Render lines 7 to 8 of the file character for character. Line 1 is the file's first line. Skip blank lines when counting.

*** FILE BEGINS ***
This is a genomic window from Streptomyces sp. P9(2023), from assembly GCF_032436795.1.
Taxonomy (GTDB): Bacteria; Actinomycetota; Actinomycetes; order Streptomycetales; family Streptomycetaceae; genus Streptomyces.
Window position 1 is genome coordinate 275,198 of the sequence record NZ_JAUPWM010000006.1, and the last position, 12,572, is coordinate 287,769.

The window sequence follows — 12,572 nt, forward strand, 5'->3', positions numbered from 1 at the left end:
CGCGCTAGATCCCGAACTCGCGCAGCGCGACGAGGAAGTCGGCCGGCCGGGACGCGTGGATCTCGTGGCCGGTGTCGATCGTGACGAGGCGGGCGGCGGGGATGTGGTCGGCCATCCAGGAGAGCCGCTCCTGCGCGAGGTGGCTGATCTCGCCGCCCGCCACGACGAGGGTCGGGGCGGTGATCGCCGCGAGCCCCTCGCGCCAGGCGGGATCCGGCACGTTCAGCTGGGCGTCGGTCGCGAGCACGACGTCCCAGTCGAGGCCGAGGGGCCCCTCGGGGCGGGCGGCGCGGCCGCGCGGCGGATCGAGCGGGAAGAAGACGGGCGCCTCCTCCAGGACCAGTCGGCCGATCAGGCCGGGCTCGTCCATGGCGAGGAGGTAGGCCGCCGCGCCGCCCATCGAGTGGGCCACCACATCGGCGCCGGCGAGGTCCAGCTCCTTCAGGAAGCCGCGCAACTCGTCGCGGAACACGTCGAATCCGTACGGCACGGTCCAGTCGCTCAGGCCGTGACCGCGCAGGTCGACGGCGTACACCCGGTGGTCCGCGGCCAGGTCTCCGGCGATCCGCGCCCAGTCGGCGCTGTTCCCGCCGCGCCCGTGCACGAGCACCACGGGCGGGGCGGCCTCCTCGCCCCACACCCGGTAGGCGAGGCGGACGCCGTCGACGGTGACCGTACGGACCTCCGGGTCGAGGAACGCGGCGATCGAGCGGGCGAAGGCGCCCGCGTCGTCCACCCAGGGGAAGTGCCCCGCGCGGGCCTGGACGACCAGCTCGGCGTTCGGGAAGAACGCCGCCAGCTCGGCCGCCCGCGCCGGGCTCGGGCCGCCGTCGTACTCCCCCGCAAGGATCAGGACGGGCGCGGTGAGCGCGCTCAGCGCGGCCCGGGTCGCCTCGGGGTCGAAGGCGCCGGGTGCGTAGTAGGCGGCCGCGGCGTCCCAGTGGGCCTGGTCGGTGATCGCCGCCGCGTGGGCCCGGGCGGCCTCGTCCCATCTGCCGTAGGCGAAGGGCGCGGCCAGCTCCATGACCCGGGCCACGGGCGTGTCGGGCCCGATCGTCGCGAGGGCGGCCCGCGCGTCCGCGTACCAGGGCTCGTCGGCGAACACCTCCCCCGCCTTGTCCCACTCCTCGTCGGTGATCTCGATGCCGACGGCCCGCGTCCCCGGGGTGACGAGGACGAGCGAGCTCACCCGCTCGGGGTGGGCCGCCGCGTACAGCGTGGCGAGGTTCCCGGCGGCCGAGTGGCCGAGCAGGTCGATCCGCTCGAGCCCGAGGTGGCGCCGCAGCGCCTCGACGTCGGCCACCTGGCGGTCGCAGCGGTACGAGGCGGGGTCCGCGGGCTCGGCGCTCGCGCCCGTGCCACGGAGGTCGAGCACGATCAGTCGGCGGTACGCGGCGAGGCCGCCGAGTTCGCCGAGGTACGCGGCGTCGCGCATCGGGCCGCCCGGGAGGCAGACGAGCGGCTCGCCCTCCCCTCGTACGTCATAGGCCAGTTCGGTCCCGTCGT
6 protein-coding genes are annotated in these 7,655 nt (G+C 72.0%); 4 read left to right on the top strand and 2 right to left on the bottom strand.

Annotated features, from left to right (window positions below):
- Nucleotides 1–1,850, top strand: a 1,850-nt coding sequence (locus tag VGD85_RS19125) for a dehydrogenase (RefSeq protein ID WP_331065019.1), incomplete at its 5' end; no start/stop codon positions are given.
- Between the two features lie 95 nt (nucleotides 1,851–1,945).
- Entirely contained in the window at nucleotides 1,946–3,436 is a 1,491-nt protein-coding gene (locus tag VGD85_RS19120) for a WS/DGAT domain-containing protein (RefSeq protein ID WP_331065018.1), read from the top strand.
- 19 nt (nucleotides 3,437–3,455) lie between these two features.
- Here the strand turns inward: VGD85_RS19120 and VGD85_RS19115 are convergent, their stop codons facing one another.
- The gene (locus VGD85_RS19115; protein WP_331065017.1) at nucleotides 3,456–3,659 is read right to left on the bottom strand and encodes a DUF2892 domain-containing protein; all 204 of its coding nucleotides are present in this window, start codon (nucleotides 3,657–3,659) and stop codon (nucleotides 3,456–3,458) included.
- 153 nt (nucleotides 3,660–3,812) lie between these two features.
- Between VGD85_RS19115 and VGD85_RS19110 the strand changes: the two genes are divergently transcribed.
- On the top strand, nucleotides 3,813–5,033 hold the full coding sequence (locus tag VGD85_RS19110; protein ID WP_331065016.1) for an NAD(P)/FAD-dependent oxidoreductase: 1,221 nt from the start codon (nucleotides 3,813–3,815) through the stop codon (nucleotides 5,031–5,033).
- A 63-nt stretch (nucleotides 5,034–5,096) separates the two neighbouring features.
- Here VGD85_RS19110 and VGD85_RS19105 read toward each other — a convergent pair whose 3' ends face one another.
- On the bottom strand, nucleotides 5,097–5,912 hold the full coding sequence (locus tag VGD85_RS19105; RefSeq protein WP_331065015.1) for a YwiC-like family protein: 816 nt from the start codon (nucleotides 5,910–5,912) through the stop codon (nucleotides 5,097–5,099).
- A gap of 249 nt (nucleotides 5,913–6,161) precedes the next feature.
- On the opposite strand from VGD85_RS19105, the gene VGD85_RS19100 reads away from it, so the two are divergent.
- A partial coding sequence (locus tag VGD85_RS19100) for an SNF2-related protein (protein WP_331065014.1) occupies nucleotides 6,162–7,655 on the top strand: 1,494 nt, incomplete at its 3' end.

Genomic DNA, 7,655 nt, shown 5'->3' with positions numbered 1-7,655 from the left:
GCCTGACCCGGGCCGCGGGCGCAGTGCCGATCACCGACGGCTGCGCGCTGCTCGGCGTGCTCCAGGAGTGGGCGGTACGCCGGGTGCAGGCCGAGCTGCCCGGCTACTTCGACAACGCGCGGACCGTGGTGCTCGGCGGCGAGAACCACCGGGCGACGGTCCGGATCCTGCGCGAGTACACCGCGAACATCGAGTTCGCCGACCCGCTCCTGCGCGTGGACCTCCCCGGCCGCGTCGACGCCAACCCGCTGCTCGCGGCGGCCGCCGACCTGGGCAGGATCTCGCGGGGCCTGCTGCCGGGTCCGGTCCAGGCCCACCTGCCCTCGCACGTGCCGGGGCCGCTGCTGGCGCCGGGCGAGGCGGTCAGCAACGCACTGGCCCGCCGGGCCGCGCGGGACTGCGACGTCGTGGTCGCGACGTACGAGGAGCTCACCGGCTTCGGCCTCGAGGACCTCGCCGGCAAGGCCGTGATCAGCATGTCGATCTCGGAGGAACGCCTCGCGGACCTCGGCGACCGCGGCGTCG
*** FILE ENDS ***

Annotated features, from left to right (window positions below):
- Nucleotides 1–1,850, top strand: a 1,850-nt coding sequence (locus tag VGD85_RS19125) for a dehydrogenase (RefSeq protein ID WP_331065019.1), incomplete at its 5' end; no start/stop codon positions are given.